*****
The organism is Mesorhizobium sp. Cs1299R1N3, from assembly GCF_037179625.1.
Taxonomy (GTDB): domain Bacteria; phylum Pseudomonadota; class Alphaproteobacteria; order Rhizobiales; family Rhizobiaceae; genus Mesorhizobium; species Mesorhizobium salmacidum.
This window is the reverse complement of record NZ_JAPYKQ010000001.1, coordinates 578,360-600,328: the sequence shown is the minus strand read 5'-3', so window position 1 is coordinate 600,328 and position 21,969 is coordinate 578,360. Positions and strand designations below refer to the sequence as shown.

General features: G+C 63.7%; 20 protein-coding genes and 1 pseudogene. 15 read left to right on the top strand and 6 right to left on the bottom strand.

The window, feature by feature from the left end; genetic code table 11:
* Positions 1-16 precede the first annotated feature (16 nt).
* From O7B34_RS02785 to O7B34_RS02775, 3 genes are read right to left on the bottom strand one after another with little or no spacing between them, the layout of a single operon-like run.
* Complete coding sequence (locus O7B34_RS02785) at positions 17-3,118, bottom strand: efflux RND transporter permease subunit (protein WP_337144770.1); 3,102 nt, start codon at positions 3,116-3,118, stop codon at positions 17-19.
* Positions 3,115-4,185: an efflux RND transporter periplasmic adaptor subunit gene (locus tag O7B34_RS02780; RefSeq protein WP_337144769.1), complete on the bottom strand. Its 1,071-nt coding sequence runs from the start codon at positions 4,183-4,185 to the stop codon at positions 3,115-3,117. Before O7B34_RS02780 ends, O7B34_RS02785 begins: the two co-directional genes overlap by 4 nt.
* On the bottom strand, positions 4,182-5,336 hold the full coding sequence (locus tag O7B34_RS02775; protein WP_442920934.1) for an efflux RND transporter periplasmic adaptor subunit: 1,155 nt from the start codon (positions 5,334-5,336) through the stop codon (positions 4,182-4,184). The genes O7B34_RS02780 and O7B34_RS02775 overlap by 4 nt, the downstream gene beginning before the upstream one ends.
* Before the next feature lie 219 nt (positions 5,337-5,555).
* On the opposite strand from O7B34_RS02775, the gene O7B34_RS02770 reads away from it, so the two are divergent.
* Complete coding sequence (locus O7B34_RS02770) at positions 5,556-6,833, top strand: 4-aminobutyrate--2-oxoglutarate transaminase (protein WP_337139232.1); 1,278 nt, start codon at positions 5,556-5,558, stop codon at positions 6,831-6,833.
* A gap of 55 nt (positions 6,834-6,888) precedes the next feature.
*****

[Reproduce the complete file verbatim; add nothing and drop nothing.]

The organism is Mesorhizobium sp. Cs1299R1N3, from assembly GCF_037179625.1.
Taxonomy (GTDB): domain Bacteria; phylum Pseudomonadota; class Alphaproteobacteria; order Rhizobiales; family Rhizobiaceae; genus Mesorhizobium; species Mesorhizobium salmacidum.
This window is the reverse complement of record NZ_JAPYKQ010000001.1, coordinates 578,360-600,328: the sequence shown is the minus strand read 5'-3', so window position 1 is coordinate 600,328 and position 21,969 is coordinate 578,360. Positions and strand designations below refer to the sequence as shown.

General features: G+C 63.7%; 20 protein-coding genes and 1 pseudogene. 15 read left to right on the top strand and 6 right to left on the bottom strand.

The window, feature by feature from the left end; genetic code table 11:
* Positions 1-16 precede the first annotated feature (16 nt).
* From O7B34_RS02785 to O7B34_RS02775, 3 genes are read right to left on the bottom strand one after another with little or no spacing between them, the layout of a single operon-like run.
* Complete coding sequence (locus O7B34_RS02785) at positions 17-3,118, bottom strand: efflux RND transporter permease subunit (protein WP_337144770.1); 3,102 nt, start codon at positions 3,116-3,118, stop codon at positions 17-19.
* Positions 3,115-4,185: an efflux RND transporter periplasmic adaptor subunit gene (locus tag O7B34_RS02780; RefSeq protein WP_337144769.1), complete on the bottom strand. Its 1,071-nt coding sequence runs from the start codon at positions 4,183-4,185 to the stop codon at positions 3,115-3,117. Before O7B34_RS02780 ends, O7B34_RS02785 begins: the two co-directional genes overlap by 4 nt.
* On the bottom strand, positions 4,182-5,336 hold the full coding sequence (locus tag O7B34_RS02775; protein WP_442920934.1) for an efflux RND transporter periplasmic adaptor subunit: 1,155 nt from the start codon (positions 5,334-5,336) through the stop codon (positions 4,182-4,184). The genes O7B34_RS02780 and O7B34_RS02775 overlap by 4 nt, the downstream gene beginning before the upstream one ends.
* Before the next feature lie 219 nt (positions 5,337-5,555).
* On the opposite strand from O7B34_RS02775, the gene O7B34_RS02770 reads away from it, so the two are divergent.
* Complete coding sequence (locus O7B34_RS02770) at positions 5,556-6,833, top strand: 4-aminobutyrate--2-oxoglutarate transaminase (protein WP_337139232.1); 1,278 nt, start codon at positions 5,556-5,558, stop codon at positions 6,831-6,833.
* A gap of 55 nt (positions 6,834-6,888) precedes the next feature.